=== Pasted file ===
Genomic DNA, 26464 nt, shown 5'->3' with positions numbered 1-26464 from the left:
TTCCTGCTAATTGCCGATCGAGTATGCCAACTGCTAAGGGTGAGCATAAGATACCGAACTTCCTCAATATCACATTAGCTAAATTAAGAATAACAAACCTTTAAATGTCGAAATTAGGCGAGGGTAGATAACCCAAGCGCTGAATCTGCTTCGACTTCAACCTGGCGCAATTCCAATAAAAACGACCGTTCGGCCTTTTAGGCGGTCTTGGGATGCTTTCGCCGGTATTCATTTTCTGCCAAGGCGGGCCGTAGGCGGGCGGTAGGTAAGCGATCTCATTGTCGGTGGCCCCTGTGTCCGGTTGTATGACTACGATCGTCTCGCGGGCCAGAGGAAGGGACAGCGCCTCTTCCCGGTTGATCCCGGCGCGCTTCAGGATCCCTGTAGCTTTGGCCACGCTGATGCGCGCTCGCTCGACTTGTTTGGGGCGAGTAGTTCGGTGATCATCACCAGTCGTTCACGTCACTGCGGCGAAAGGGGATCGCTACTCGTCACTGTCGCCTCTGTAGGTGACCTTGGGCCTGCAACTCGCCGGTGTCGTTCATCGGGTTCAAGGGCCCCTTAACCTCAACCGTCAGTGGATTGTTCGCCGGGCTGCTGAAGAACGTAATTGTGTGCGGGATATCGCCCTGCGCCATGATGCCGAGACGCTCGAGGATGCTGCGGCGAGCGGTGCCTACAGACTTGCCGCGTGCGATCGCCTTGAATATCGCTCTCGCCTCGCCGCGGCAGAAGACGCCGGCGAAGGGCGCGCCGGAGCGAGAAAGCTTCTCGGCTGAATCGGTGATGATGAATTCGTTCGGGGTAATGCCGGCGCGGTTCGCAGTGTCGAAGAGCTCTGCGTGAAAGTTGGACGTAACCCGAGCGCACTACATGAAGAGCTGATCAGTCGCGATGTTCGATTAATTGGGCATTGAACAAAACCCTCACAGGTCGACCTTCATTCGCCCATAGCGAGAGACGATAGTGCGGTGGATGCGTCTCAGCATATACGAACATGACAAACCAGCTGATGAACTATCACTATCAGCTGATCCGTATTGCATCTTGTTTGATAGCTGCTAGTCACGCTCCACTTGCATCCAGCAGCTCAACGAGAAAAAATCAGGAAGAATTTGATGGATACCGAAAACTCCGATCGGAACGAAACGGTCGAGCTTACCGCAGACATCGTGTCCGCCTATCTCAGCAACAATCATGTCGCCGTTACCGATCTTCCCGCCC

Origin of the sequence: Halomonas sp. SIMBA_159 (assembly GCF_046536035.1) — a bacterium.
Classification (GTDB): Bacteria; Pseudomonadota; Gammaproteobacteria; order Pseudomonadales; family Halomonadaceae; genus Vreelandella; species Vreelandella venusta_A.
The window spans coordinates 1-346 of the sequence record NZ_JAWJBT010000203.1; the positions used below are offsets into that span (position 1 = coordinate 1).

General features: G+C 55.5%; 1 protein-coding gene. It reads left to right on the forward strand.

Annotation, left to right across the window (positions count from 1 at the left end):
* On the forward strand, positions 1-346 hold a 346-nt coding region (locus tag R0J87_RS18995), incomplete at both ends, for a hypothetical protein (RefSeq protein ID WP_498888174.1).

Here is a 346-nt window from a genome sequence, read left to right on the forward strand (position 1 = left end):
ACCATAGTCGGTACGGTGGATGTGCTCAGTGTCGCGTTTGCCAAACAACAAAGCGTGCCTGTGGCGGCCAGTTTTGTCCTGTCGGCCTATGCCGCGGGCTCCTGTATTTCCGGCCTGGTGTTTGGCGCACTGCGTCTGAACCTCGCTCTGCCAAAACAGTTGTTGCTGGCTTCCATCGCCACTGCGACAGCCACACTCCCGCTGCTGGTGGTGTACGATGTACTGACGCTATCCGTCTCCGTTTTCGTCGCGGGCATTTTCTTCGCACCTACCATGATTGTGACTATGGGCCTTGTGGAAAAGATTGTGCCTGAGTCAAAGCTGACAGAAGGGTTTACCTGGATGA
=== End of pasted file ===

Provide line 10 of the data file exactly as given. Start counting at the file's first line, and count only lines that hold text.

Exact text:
ACCATAGTCGGTACGGTGGATGTGCTCAGTGTCGCGTTTGCCAAACAACAAAGCGTGCCTGTGGCGGCCAGTTTTGTCCTGTCGGCCTATGCCGCGGGCTCCTGTATTTCCGGCCTGGTGTTTGGCGCACTGCGTCTGAACCTCGCTCTGCCAAAACAGTTGTTGCTGGCTTCCATCGCCACTGCGACAGCCACACTCCCGCTGCTGGTGGTGTACGATGTACTGACGCTATCCGTCTCCGTTTTCGTCGCGGGCATTTTCTTCGCACCTACCATGATTGTGACTATGGGCCTTGTGGAAAAGATTGTGCCTGAGTCAAAGCTGACAGAAGGGTTTACCTGGATGA